I recently watched one of Ted’s most popular Talks, in which economist Keith Chen poses an interesting question: Is there a connection between language and how we think and behave? And in particular: does our language affect our economic decisions?
Chen’s raised this question after an observation he made:
“To say, “This is my uncle”, in Chinese, you have no choice but to encode more information about said uncle. The language requires that you denote the side the uncle is on, whether he’s related by marriage or birth and, if it’s your father’s brother, whether he’s older or younger. All of this information is obligatory. Chinese doesn’t let me ignore it,” says Chen. “In fact, if I want to speak correctly, Chinese forces me to constantly think about it.”
Chen designed a study — which he describes in detail in this blog post— to see if language indeed affects an individual’s ability to save for the future. According to his results, it does — and quite significantly so.
“While futured languages, like English, distinguish between the past, present and future, futureless languages, like Chinese, use the same phrasing to describe the events of yesterday, today and tomorrow. Using vast inventories of data and meticulous analysis, we found that huge economic differences accompany this linguistic discrepancy. Futureless language speakers are 30 percent more likely to report having saved in any given year than futured language speakers. (This amounts to 25 percent more savings by retirement, if income is held constant.)”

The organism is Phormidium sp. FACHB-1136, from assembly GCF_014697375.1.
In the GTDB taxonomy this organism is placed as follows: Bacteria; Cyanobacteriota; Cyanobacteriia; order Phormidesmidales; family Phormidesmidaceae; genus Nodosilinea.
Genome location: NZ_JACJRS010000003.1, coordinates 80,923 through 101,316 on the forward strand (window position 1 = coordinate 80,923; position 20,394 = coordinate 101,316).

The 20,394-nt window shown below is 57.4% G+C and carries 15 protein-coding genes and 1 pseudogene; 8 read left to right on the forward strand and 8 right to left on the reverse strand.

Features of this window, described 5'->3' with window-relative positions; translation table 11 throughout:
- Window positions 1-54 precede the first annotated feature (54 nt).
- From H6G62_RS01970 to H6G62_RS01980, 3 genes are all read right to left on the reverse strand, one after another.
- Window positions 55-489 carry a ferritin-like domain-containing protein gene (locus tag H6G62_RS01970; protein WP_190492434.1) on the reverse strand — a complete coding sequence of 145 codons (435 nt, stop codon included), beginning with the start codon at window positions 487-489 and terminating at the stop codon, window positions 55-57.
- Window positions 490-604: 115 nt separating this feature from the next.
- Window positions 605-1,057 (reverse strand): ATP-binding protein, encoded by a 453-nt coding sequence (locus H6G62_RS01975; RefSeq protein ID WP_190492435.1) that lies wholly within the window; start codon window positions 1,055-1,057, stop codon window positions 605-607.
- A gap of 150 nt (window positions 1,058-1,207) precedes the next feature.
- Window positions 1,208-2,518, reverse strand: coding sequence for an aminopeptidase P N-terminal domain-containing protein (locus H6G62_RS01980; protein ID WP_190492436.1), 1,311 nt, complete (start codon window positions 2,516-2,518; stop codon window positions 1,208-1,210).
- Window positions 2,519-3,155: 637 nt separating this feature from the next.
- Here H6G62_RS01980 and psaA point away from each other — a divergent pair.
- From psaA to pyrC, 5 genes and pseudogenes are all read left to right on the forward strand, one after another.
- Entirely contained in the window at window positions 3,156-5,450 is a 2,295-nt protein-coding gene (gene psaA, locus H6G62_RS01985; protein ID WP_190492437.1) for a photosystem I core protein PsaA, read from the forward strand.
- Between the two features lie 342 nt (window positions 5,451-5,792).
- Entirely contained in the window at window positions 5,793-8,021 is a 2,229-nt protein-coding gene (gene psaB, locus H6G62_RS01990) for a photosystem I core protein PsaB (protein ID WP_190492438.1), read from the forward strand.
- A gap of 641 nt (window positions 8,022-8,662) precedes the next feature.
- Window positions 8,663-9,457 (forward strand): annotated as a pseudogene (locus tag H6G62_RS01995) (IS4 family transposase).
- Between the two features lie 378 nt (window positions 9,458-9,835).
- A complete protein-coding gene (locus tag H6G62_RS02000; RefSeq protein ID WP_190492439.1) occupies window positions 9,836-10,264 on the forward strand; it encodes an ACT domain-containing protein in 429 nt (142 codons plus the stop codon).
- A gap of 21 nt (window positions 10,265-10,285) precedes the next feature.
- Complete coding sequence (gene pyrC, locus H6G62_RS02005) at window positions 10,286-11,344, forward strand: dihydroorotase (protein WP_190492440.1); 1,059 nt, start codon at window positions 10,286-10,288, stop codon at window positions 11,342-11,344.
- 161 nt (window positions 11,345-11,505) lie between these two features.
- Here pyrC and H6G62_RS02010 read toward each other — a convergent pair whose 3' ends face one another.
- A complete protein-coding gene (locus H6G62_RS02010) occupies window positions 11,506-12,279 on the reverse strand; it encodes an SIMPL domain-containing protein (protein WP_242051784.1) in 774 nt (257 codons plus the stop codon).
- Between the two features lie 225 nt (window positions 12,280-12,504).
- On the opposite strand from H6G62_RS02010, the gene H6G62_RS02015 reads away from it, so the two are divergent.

When we speak about the future as more distinct from the present, it feels more distant — and we’re less motivated to save money now in favour of monetary comfort years down the line.”
Don’t be fooled by language, make the conscious decision to start thinking about the future. Contact one of our advisers today to discover how you can make your desired lifestyle a reality.
Written by Silke Poortman – Sales & Marketing Manager, Odyssey Financial Management
Check out more interesting research on the link between language and both psychology and behaviour here